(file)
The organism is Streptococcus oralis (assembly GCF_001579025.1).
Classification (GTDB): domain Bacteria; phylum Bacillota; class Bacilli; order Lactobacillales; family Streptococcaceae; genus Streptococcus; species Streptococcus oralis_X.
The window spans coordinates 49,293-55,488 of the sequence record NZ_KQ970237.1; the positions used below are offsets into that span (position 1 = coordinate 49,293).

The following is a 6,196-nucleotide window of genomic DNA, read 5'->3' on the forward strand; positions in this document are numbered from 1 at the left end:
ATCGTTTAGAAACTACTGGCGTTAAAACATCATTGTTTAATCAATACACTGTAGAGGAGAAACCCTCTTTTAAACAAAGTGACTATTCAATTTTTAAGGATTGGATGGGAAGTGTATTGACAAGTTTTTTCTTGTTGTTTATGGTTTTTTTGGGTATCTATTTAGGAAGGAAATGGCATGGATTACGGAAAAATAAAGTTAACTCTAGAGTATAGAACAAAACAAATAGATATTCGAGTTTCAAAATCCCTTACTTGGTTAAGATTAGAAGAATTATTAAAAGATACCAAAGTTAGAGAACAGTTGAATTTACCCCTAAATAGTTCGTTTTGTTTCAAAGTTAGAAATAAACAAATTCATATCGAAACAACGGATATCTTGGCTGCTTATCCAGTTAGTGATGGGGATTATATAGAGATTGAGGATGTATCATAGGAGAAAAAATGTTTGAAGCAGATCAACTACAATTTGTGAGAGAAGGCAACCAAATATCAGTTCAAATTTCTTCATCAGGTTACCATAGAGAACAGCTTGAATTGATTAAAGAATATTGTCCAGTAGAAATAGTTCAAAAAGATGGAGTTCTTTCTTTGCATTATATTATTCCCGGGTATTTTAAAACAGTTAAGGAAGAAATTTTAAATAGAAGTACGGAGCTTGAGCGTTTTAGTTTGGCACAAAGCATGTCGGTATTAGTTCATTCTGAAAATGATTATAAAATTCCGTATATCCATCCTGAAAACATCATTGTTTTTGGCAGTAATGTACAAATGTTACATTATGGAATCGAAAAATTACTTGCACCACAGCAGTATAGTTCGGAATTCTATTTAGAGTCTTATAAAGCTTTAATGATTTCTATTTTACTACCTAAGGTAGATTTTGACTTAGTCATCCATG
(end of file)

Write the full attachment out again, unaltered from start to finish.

The organism is Streptococcus oralis (assembly GCF_001579025.1).
Classification (GTDB): domain Bacteria; phylum Bacillota; class Bacilli; order Lactobacillales; family Streptococcaceae; genus Streptococcus; species Streptococcus oralis_X.
The window spans coordinates 49,293-55,488 of the sequence record NZ_KQ970237.1; the positions used below are offsets into that span (position 1 = coordinate 49,293).

The following is a 6,196-nucleotide window of genomic DNA, read 5'->3' on the forward strand; positions in this document are numbered from 1 at the left end:
ATCGTTTAGAAACTACTGGCGTTAAAACATCATTGTTTAATCAATACACTGTAGAGGAGAAACCCTCTTTTAAACAAAGTGACTATTCAATTTTTAAGGATTGGATGGGAAGTGTATTGACAAGTTTTTTCTTGTTGTTTATGGTTTTTTTGGGTATCTATTTAGGAAGGAAATGGCATGGATTACGGAAAAATAAAGTTAACTCTAGAGTATAGAACAAAACAAATAGATATTCGAGTTTCAAAATCCCTTACTTGGTTAAGATTAGAAGAATTATTAAAAGATACCAAAGTTAGAGAACAGTTGAATTTACCCCTAAATAGTTCGTTTTGTTTCAAAGTTAGAAATAAACAAATTCATATCGAAACAACGGATATCTTGGCTGCTTATCCAGTTAGTGATGGGGATTATATAGAGATTGAGGATGTATCATAGGAGAAAAAATGTTTGAAGCAGATCAACTACAATTTGTGAGAGAAGGCAACCAAATATCAGTTCAAATTTCTTCATCAGGTTACCATAGAGAACAGCTTGAATTGATTAAAGAATATTGTCCAGTAGAAATAGTTCAAAAAGATGGAGTTCTTTCTTTGCATTATATTATTCCCGGGTATTTTAAAACAGTTAAGGAAGAAATTTTAAATAGAAGTACGGAGCTTGAGCGTTTTAGTTTGGCACAAAGCATGTCGGTATTAGTTCATTCTGAAAATGATTATAAAATTCCGTATATCCATCCTGAAAACATCATTGTTTTTGGCAGTAATGTACAAATGTTACATTATGGAATCGAAAAATTACTTGCACCACAGCAGTATAGTTCGGAATTCTATTTAGAGTCTTATAAAGCTTTAATGATTTCTATTTTACTACCTAAGGTAGATTTTGACTTAGTCATCCATG